Manolis Fotiou

Manos cuts a somewhat larger than life personality, so describing him can be a challenge. He has the curiosity (and culinary skills) of Anthony Bourdain, the appetite of Gargantua, the passion of Charles Bukowski and the presence of Zorba.

From the streets of Athens, he came to London at 21, speaking no word of English (he became fluent within a year). A hustler with a can-do attitude, he tried his luck in many professions before finding his niche in the crazy world of bespoke project management for the rich and famous.

Restrained Northern Europeans were shocked and seduced by his brutal (yet charming) Greek directness, which remained unphased by status or background. It built trust. Manos was in demand. But his heart was not in it.

So Manos decided to study photography, where he realized he had a talent for seeing in people what they may not see in themselves. He loves making portraits, literally and metaphorically. He has a talent for making people feel seen, feel alive, feel desired. His photos – and his friendships – are deep, raw and real.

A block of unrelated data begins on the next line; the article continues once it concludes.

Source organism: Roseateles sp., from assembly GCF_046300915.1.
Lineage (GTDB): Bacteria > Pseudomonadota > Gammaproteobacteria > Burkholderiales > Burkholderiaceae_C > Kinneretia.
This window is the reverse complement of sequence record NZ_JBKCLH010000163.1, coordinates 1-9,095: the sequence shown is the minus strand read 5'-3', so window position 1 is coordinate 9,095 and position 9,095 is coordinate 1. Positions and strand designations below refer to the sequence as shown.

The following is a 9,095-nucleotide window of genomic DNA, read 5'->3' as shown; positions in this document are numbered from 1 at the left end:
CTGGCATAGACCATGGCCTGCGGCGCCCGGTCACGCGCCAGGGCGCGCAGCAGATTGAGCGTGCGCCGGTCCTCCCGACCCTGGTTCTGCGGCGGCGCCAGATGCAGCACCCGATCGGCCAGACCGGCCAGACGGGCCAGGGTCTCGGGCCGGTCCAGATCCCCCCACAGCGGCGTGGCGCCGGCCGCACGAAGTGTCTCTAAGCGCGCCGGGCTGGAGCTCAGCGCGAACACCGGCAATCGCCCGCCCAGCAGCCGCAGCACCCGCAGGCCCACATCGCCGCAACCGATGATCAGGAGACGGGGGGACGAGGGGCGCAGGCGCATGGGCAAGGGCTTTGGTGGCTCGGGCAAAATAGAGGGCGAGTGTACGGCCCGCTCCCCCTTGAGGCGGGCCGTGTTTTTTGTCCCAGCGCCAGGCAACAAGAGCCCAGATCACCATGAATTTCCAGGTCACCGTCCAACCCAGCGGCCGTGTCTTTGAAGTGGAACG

Manos loves words and stories and the stories of words. Ask him about the etymology of a word and you could be lost for hours in weird and romantic explanations that can open up new meanings and new ways of seeing things. He is an incredible storyteller.

He is also what one would call an elder, a mentor. Having come from a very difficult childhood and having made his own mistakes early on as a young father, he now devotes a lot of his time supporting and mentoring others. His ability to share wisdom in a way that is both accessible and relatable to others is reflected in the affectionate way his young mentees address him. They call him Uncle.

Manos’s biggest gifts are connection and generosity. If you are in his presence, you will feel deeply seen and valued. His questions will open you up and you will know he is listening. Then you show him a fridge he will take whatever is in it and rustle up something unexpected and delicious. This is when he is most alive.

Of course he has his demons. Just like with Bourdain, Bukowski and Zorba, the larger the personality the darker the shadow side. But it’s all a work in progress. Awareness, and relentless observation as he would say, is the key.

In Aegina, as one of the founders of Laughing Heart, he wants to share his talents and life experience to help others discover and create their new stories to live a fuller, more meaningful life, a life on intent.

His greatest fear is “not having enough time”. But being present to his fears is where he believes the answers to how to live a good life will be revealed.

Two of his biggest influences are Socrates and Gurdjieff.

Currently he is reading the inspiring words of Charles Eisenstein.

Manos shall receive you as his personal guests and offer you the hospitality that only a Greek knows how.

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